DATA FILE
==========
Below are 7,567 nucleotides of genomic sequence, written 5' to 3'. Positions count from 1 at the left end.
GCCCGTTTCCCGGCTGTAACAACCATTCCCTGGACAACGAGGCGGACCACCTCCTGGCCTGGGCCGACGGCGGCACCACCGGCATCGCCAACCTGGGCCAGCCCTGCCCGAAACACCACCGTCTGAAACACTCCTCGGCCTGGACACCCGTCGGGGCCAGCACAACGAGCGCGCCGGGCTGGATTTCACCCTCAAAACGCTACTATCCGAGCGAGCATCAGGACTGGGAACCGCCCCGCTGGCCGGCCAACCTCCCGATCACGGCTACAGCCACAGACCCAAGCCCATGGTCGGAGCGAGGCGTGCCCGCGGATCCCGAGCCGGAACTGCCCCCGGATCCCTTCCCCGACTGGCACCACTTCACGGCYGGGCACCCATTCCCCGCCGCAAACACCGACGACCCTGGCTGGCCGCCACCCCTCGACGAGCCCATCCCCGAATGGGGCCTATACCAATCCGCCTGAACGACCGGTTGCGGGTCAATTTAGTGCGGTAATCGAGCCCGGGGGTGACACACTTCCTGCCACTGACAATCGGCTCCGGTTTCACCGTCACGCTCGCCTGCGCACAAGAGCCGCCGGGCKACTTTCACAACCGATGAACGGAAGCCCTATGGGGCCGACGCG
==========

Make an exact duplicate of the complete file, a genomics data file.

Below are 7,567 nucleotides of genomic sequence, written 5' to 3'. Positions count from 1 at the left end.
GCCCGTTTCCCGGCTGTAACAACCATTCCCTGGACAACGAGGCGGACCACCTCCTGGCCTGGGCCGACGGCGGCACCACCGGCATCGCCAACCTGGGCCAGCCCTGCCCGAAACACCACCGTCTGAAACACTCCTCGGCCTGGACACCCGTCGGGGCCAGCACAACGAGCGCGCCGGGCTGGATTTCACCCTCAAAACGCTACTATCCGAGCGAGCATCAGGACTGGGAACCGCCCCGCTGGCCGGCCAACCTCCCGATCACGGCTACAGCCACAGACCCAAGCCCATGGTCGGAGCGAGGCGTGCCCGCGGATCCCGAGCCGGAACTGCCCCCGGATCCCTTCCCCGACTGGCACCACTTCACGGCYGGGCACCCATTCCCCGCCGCAAACACCGACGACCCTGGCTGGCCGCCACCCCTCGACGAGCCCATCCCCGAATGGGGCCTATACCAATCCGCCTGAACGACCGGTTGCGGGTCAATTTAGTGCGGTAATCGAGCCCGGGGGTGACACACTTCCTGCCACTGACAATCGGCTCCGGTTTCACCGTCACGCTCGCCTGCGCACAAGAGCCGCCGGGCKACTTTCACAACCGATGAACGGAAGCCCTATGGGGCCGACGCG